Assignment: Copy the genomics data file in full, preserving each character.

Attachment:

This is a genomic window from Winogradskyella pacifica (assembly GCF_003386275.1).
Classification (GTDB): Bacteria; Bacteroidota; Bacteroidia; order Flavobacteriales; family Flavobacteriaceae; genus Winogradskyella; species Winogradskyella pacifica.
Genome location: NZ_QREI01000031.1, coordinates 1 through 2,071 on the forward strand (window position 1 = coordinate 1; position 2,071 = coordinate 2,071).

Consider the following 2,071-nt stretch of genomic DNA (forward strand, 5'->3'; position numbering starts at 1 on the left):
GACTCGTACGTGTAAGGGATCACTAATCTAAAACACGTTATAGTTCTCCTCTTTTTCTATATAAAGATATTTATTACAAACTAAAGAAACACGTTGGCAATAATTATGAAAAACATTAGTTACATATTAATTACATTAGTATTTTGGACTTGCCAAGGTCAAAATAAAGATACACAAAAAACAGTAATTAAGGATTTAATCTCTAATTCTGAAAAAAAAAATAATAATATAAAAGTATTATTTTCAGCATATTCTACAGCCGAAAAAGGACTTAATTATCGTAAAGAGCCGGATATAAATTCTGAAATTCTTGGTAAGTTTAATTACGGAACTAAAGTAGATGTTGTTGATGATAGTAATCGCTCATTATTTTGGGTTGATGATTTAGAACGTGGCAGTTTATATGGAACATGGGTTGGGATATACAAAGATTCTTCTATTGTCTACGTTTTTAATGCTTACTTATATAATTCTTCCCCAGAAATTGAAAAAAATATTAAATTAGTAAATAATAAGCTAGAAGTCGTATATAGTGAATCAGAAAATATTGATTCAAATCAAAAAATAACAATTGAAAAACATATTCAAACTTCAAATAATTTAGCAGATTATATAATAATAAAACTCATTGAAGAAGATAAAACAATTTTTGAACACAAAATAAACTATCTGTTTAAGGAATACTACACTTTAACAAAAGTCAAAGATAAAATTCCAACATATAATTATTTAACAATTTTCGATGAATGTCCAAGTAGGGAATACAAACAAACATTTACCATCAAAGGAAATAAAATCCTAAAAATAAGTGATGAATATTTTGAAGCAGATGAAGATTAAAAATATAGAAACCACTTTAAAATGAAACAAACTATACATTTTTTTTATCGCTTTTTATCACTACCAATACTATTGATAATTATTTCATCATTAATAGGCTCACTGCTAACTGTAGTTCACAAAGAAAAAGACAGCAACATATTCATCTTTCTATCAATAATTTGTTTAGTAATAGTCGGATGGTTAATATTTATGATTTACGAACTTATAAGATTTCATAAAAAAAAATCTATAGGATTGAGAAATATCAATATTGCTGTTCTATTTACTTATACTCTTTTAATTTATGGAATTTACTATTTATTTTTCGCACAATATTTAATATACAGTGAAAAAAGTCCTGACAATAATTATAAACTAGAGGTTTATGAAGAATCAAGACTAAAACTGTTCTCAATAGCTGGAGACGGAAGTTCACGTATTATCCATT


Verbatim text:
This is a genomic window from Winogradskyella pacifica (assembly GCF_003386275.1).
Classification (GTDB): Bacteria; Bacteroidota; Bacteroidia; order Flavobacteriales; family Flavobacteriaceae; genus Winogradskyella; species Winogradskyella pacifica.
Genome location: NZ_QREI01000031.1, coordinates 1 through 2,071 on the forward strand (window position 1 = coordinate 1; position 2,071 = coordinate 2,071).

Consider the following 2,071-nt stretch of genomic DNA (forward strand, 5'->3'; position numbering starts at 1 on the left):
GACTCGTACGTGTAAGGGATCACTAATCTAAAACACGTTATAGTTCTCCTCTTTTTCTATATAAAGATATTTATTACAAACTAAAGAAACACGTTGGCAATAATTATGAAAAACATTAGTTACATATTAATTACATTAGTATTTTGGACTTGCCAAGGTCAAAATAAAGATACACAAAAAACAGTAATTAAGGATTTAATCTCTAATTCTGAAAAAAAAAATAATAATATAAAAGTATTATTTTCAGCATATTCTACAGCCGAAAAAGGACTTAATTATCGTAAAGAGCCGGATATAAATTCTGAAATTCTTGGTAAGTTTAATTACGGAACTAAAGTAGATGTTGTTGATGATAGTAATCGCTCATTATTTTGGGTTGATGATTTAGAACGTGGCAGTTTATATGGAACATGGGTTGGGATATACAAAGATTCTTCTATTGTCTACGTTTTTAATGCTTACTTATATAATTCTTCCCCAGAAATTGAAAAAAATATTAAATTAGTAAATAATAAGCTAGAAGTCGTATATAGTGAATCAGAAAATATTGATTCAAATCAAAAAATAACAATTGAAAAACATATTCAAACTTCAAATAATTTAGCAGATTATATAATAATAAAACTCATTGAAGAAGATAAAACAATTTTTGAACACAAAATAAACTATCTGTTTAAGGAATACTACACTTTAACAAAAGTCAAAGATAAAATTCCAACATATAATTATTTAACAATTTTCGATGAATGTCCAAGTAGGGAATACAAACAAACATTTACCATCAAAGGAAATAAAATCCTAAAAATAAGTGATGAATATTTTGAAGCAGATGAAGATTAAAAATATAGAAACCACTTTAAAATGAAACAAACTATACATTTTTTTTATCGCTTTTTATCACTACCAATACTATTGATAATTATTTCATCATTAATAGGCTCACTGCTAACTGTAGTTCACAAAGAAAAAGACAGCAACATATTCATCTTTCTATCAATAATTTGTTTAGTAATAGTCGGATGGTTAATATTTATGATTTACGAACTTATAAGATTTCATAAAAAAAAATCTATAGGATTGAGAAATATCAATATTGCTGTTCTATTTACTTATACTCTTTTAATTTATGGAATTTACTATTTATTTTTCGCACAATATTTAATATACAGTGAAAAAAGTCCTGACAATAATTATAAACTAGAGGTTTATGAAGAATCAAGACTAAAACTGTTCTCAATAGCTGGAGACGGAAGTTCACGTATTATCCATT